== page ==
What sort of sixth form lottie? (Genuine question - in my own childhood competition was taken for granted and that has carried on with the next generation. There's always been some cachet attached to being one of those encouraged to do "lots of extra work" - even where there was no obvious benefit to be had.)

Shootingatpigeons Tue 27-May-14 11:33:35

At DD's very academic private girls' school there is a feeling that the admissions process is a source of pressure and threat to self esteem that many don't need, that there is something to be lost. Year after year they see that candidates that are as senua puts it head and shoulders above the rest who don't get in, (and sometimes some candidates who are not who do) and however well prepared and without parental pressure that is a disappointment and blow to confidence at best (and often with a weight of parental expectation, devastating) so why bother to put yourself through a confidence threatening lottery when you can go to do a course that really appeals at a top university, probably having a choice of several offers.

One of DD2s friends has just turned down a place, apparently, to her friends, because she does not feel that the people she met at interview were the type of people she wants to spend the next few years with hmm but partly I suspect an act of rebellion against parental pressure. To be fair the place she has firmed is more highly rated for research excellence in her subject, her argument to her parents; if the best academics are making a rational decision to go there why is my decision irrational? hmm

TalkinPeace Tue 27-May-14 11:36:55

Round here the state 6th form colleges gets loads of kids in : and kids leave the independent schools to get the specialist Oxbridge / Ivy League / RG support that the colleges offer.

I'd not transfer my kids to an independent school for 6th form unless it was free. grin

Cerisier Tue 27-May-14 11:48:38

DD didn't apply as she dropped a grade in one AS so thought there was no point. Two of her friends who were offered Oxbridge places have turned them down as they had better offers from elsewhere in the world.

bluestrawhat Tue 27-May-14 11:51:13

Your question is an odd one - in that you are suggesting that the unlikelihood of getting in is a reason to give it a go anyway. There are few people who would take the same attitude to a job i.e. I'm not going to get it so I'll go through all the trouble of filling in an application form and possibly an interview just for the fun of it confused

The application process can be gruelling and time consuming. You have to be sure you want it and can cope psychologically and in terms of your prep for your A Levels to go through it.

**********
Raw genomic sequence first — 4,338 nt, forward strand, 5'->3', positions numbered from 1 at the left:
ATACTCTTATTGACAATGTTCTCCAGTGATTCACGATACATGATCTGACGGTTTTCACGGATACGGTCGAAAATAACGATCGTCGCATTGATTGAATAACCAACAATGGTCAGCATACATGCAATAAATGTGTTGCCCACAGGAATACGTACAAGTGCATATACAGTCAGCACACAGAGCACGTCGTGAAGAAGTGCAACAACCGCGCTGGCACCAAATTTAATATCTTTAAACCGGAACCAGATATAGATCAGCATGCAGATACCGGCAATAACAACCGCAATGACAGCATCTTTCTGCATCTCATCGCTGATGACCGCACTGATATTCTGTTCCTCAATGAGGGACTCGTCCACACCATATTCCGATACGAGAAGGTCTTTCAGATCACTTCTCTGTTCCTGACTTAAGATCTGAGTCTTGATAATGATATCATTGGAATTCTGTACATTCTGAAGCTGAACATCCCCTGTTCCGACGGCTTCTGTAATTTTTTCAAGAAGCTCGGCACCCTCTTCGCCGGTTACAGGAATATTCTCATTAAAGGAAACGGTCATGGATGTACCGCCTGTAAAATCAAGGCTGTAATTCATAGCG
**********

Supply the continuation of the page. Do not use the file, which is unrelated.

And having witnessed many people go through this process, however much they may say they don't really care at the beginning, if they reach the end of the process they have a significant emotional investment in it. Some people never recover. You'll know an Oxbridge reject when you spot one.

TheWordFactory Tue 27-May-14 11:54:37

Talkin I belive you're in Hampshire?

They do okay as far as Oxbridge success is concerned. Not one of the most successful areas howver. Certainly, nothing to write home about.

TalkinPeace Tue 27-May-14 11:57:17

Word
I am in Hampshire and I'm quite happy with the options on offer.
Oxbridge is much less clever than it thinks it is.
I'm encouraging my kids to think much more laterally.

Its a shame that you think of it in terms of successful "areas" - that pattern heads towards 'Superzip' situations that are so damaging in the USA

Hamuketsu Tue 27-May-14 12:04:30

My dd1 is potentially Oxbridge material but doesn't plan to apply. Firstly, she thinks that the subject she wants to study is better served elsewhere. Secondly, dh and I both went to Cambridge and she wants to "be her own person" and avoid comparisons. Finally, I think Oxbridge applications from her school will be knocked for a few years by the rejection by Cambridge of their quasi-celebrity "genius" pupil - the type with seven top-grade A'levels, some of them done when he was 12, composing symphonies for the school orchestra, etc.. Of course, there were many factors involved - and the chap went happily off to Harvard - but I expect there will be a long hangover of "if he can't, I can't" reactions.